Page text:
The most puzzling thing about this slightly odd drama is that it’s not based on a manwha. It seems tailor-made to have been based on one of the melodramatic, romantic manwhas that are so often the rage in Korea and Japan. And yet it’s an original creation from screenwriter Kim Kyu Wan – to which all I can say is, you got grit, to break from the tailor-made drama template most screenwriters use in this way. Kim Kyu Wan tends to write problematic dramas with a lot of potential, like Cinderella’s Sister and Robber. Iron Man centers on Joo Hong Bin (Lee Dong Wook), the oddball CEO of a hugely successful game company (video games, not board games). A chance encounter with Son Se Dong, an aspiring game designer, and the unexpected appearance of a young son he didn’t know existed, turns Hong Bin’s world upside down.
I started watching this mostly for Lee Dong Wook, and also because Dramabeans’ recap left me slightly intrigued. I skipped the first episode because I read the recap on Dramabeans and it sounded cray-cray, and I figured the story would settle down in episodes two and three. And it did. The drama makes a lot more sense by episode 3; it’s established a world, a set of stakes, and we know what’s going on (mostly).
Hong Bin is genuinely weird – most drama leads are described as either control freaks or, more rarely, quirky, but Hong Bin is oddball on a wholly different and much more convincing level. He’s perfectly capable of dealing with practical and business affairs and does so mostly with a detached ruthlessness that has probably helped his company succeed. But he’s also a really weird overgrown boy – he can play video games for 6 hours at a time, moves with the abrupt awkwardness of someone who never really grew into his body, and has very specific needs for his diet, house, and personal habits. He’s also not great on the empathy side. Dong Wook absolutely carries him, however, giving him facial tics and a physical looseness and energy that doesn’t fade or change and makes him hilarious to watch in certain scenes. When most actors play a character like this, there are moments that you feel when the ‘persona’, the crazy persona they are putting on, fades and you see just a normal human being there. It feels forced. Hong Bin is somehow a very wholistic character, you believe both his intelligence and his complete oddball nature in his personal life. It’s also the only role among Dong Wook’s past few dramas that he seems to actually be enjoying and fully committed to – he’s playing Hong Bin with just the right touch, as opposed to over-emoting as he does with many of his previous drama characters. Which fits right in with the drama’s sense of humor, which is wacky in a way I haven’t seen in a Korean drama – I paused the drama to laugh out loud several times during the first few episodes, and let’s just say that the most dramas usually get from me is a giggle. There’s something about the physical comedy and the comic timing that is just perfect and sophisticated – they know just how to hold the right beat so that the combination of Hong Bin doing something really odd with his body or facial expression and Se Dong or his hilarious bodyguard slowly reacting to it is much funnier that it would be on paper. It’s almost a British sense of comedy at times.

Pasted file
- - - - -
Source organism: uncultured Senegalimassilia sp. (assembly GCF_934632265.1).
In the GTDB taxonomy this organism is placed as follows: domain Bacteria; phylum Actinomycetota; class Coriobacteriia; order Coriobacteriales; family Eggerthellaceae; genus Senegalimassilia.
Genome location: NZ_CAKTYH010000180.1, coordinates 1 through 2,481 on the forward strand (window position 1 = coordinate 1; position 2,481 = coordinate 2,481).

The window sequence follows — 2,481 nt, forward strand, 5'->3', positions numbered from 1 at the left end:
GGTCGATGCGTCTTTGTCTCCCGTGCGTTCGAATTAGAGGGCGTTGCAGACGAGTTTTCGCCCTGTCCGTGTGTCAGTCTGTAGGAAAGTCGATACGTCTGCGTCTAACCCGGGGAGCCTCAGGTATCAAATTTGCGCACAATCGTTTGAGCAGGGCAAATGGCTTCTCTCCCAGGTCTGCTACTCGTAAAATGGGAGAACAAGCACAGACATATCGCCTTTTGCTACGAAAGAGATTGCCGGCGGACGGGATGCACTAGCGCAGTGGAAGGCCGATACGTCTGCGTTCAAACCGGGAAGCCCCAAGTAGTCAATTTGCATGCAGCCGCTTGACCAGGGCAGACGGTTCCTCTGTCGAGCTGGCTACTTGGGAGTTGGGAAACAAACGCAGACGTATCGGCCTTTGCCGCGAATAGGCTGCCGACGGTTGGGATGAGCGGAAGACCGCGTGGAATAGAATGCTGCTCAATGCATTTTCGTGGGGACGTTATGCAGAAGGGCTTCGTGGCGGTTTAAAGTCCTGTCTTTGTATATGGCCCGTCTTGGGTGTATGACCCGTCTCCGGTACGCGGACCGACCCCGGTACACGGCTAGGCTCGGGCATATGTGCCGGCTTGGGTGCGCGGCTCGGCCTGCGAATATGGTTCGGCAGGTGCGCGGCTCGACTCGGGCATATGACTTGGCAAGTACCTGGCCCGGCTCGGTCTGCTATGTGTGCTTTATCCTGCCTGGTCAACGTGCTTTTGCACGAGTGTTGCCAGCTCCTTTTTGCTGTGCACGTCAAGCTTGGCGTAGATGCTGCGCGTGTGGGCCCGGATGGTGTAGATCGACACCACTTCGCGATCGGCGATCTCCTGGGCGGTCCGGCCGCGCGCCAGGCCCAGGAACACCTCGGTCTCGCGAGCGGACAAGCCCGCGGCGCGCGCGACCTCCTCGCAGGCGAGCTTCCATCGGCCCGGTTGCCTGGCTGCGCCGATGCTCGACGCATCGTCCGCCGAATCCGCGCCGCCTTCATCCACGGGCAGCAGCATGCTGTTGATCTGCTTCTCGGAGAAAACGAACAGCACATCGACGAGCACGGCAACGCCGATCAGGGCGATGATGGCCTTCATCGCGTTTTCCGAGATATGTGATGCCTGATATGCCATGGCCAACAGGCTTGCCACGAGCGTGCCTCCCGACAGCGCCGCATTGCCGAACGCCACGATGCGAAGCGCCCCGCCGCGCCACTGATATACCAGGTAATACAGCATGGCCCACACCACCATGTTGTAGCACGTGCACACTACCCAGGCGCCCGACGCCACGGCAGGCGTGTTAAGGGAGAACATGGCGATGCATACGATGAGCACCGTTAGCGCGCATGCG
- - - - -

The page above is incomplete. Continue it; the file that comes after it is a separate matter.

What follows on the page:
Also, the romance? Delicious. I mainly love this drama for two reasons: one, it turned out to be a father-son bonding drama, and I am such a sucker for that storyline, and two, the romance is highly addicting. Shin Se Kyung and Dong Wook have fantastic chemistry; it would have been easy for Se Kyung to be slightly overshadowed since Dong Wook is older, has years more acting experience, and is much taller than her physically – but she has such grit and spark, such absolutely unabashed presence, that it just works. In one particular scene, they utilize camerawork in such a way that she gets up in his face at his height and literally forces him to lean backward almost to the point of falling over – this is a girl who’s not afraid to dominate the demanding weirdo that she sees more as her adoptee’s father than as a CEO. Also, she’s immensely bright, sunny, bold, and straightforward – a character whom everyone in the drama loves and it’s easy for us as viewers to fall for her too. Generally, the sunny female lead stands up to the hero at first and then gradually succumbs to him more and more until within a few episodes she no longer earns the title “plucky”, but that’s not the case here – Se Dong continues to call Hong Bin out on things she doesn’t agree with. Meanwhile he is quickly learning to care for her more and more. It’s lovely.
The plot itself is alright but not great – it’s just a little muddled still and so many of the Kdrama tropes are still firmly in place – icy, damaged wealthy guy falls for sunny poor girl who will heal all his wounds – but I like it so far.
Watch Iron Man on Viki
Tagged: Blade Man kdrama, Blade Man review, currently airing drama, drama review, Iron Man drama review, Iron Man kdrama thoughts, Kdrama, Kdrama review, Kdramas, lee dong wook, Lee Dong Wook Shin Se Kyung, manwha, screenwriter Kim Kyu Wan, Shin Se Kyung